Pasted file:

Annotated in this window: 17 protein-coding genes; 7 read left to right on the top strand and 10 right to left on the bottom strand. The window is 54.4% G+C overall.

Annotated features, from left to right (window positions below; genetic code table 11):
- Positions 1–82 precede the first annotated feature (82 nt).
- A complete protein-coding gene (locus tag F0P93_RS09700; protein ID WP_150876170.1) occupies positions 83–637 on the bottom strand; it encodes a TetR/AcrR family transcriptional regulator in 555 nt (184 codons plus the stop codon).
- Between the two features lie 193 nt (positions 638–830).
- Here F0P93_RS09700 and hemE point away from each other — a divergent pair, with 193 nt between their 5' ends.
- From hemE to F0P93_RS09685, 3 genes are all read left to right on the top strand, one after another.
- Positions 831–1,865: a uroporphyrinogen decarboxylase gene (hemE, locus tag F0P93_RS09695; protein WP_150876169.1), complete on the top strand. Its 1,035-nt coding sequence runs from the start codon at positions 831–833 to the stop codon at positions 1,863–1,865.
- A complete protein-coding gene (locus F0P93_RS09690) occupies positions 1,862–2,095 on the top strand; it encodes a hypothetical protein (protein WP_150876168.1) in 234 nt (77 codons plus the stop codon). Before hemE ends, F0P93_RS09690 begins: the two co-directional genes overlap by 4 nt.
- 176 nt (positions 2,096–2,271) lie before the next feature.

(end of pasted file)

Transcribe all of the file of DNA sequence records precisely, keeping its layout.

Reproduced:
Annotated in this window: 17 protein-coding genes; 7 read left to right on the top strand and 10 right to left on the bottom strand. The window is 54.4% G+C overall.

Annotated features, from left to right (window positions below; genetic code table 11):
- Positions 1–82 precede the first annotated feature (82 nt).
- A complete protein-coding gene (locus tag F0P93_RS09700; protein ID WP_150876170.1) occupies positions 83–637 on the bottom strand; it encodes a TetR/AcrR family transcriptional regulator in 555 nt (184 codons plus the stop codon).
- Between the two features lie 193 nt (positions 638–830).
- Here F0P93_RS09700 and hemE point away from each other — a divergent pair, with 193 nt between their 5' ends.
- From hemE to F0P93_RS09685, 3 genes are all read left to right on the top strand, one after another.
- Positions 831–1,865: a uroporphyrinogen decarboxylase gene (hemE, locus tag F0P93_RS09695; protein WP_150876169.1), complete on the top strand. Its 1,035-nt coding sequence runs from the start codon at positions 831–833 to the stop codon at positions 1,863–1,865.
- A complete protein-coding gene (locus F0P93_RS09690) occupies positions 1,862–2,095 on the top strand; it encodes a hypothetical protein (protein WP_150876168.1) in 234 nt (77 codons plus the stop codon). Before hemE ends, F0P93_RS09690 begins: the two co-directional genes overlap by 4 nt.
- 176 nt (positions 2,096–2,271) lie before the next feature.